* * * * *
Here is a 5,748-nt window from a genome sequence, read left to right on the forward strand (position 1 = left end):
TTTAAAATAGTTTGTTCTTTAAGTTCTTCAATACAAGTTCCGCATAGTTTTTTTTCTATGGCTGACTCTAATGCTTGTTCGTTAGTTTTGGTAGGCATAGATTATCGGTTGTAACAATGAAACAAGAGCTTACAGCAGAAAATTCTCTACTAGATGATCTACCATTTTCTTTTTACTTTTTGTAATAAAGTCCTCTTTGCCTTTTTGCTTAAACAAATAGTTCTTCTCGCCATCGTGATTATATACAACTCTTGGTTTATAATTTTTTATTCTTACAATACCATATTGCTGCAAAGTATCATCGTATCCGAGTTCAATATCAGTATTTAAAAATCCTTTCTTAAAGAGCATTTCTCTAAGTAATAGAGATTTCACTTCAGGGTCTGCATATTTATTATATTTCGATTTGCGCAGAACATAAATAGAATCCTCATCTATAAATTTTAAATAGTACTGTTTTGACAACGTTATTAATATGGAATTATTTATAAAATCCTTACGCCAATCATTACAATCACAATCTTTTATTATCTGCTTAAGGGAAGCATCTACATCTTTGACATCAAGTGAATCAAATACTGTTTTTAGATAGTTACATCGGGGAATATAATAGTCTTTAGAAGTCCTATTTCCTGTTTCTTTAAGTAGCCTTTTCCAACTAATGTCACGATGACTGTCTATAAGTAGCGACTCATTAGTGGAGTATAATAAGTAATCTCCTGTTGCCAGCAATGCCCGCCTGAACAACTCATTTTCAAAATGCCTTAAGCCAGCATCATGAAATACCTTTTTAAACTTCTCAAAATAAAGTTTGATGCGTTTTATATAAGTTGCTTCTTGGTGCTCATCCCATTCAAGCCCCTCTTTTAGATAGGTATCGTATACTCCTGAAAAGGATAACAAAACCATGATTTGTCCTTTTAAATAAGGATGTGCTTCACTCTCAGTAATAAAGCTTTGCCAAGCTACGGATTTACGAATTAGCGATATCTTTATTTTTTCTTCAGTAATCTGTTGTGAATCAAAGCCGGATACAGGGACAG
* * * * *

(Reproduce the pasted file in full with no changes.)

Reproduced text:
Here is a 5,748-nt window from a genome sequence, read left to right on the forward strand (position 1 = left end):
TTTAAAATAGTTTGTTCTTTAAGTTCTTCAATACAAGTTCCGCATAGTTTTTTTTCTATGGCTGACTCTAATGCTTGTTCGTTAGTTTTGGTAGGCATAGATTATCGGTTGTAACAATGAAACAAGAGCTTACAGCAGAAAATTCTCTACTAGATGATCTACCATTTTCTTTTTACTTTTTGTAATAAAGTCCTCTTTGCCTTTTTGCTTAAACAAATAGTTCTTCTCGCCATCGTGATTATATACAACTCTTGGTTTATAATTTTTTATTCTTACAATACCATATTGCTGCAAAGTATCATCGTATCCGAGTTCAATATCAGTATTTAAAAATCCTTTCTTAAAGAGCATTTCTCTAAGTAATAGAGATTTCACTTCAGGGTCTGCATATTTATTATATTTCGATTTGCGCAGAACATAAATAGAATCCTCATCTATAAATTTTAAATAGTACTGTTTTGACAACGTTATTAATATGGAATTATTTATAAAATCCTTACGCCAATCATTACAATCACAATCTTTTATTATCTGCTTAAGGGAAGCATCTACATCTTTGACATCAAGTGAATCAAATACTGTTTTTAGATAGTTACATCGGGGAATATAATAGTCTTTAGAAGTCCTATTTCCTGTTTCTTTAAGTAGCCTTTTCCAACTAATGTCACGATGACTGTCTATAAGTAGCGACTCATTAGTGGAGTATAATAAGTAATCTCCTGTTGCCAGCAATGCCCGCCTGAACAACTCATTTTCAAAATGCCTTAAGCCAGCATCATGAAATACCTTTTTAAACTTCTCAAAATAAAGTTTGATGCGTTTTATATAAGTTGCTTCTTGGTGCTCATCCCATTCAAGCCCCTCTTTTAGATAGGTATCGTATACTCCTGAAAAGGATAACAAAACCATGATTTGTCCTTTTAAATAAGGATGTGCTTCACTCTCAGTAATAAAGCTTTGCCAAGCTACGGATTTACGAATTAGCGATATCTTTATTTTTTCTTCAGTAATCTGTTGTGAATCAAAGCCGGATACAGGGACAG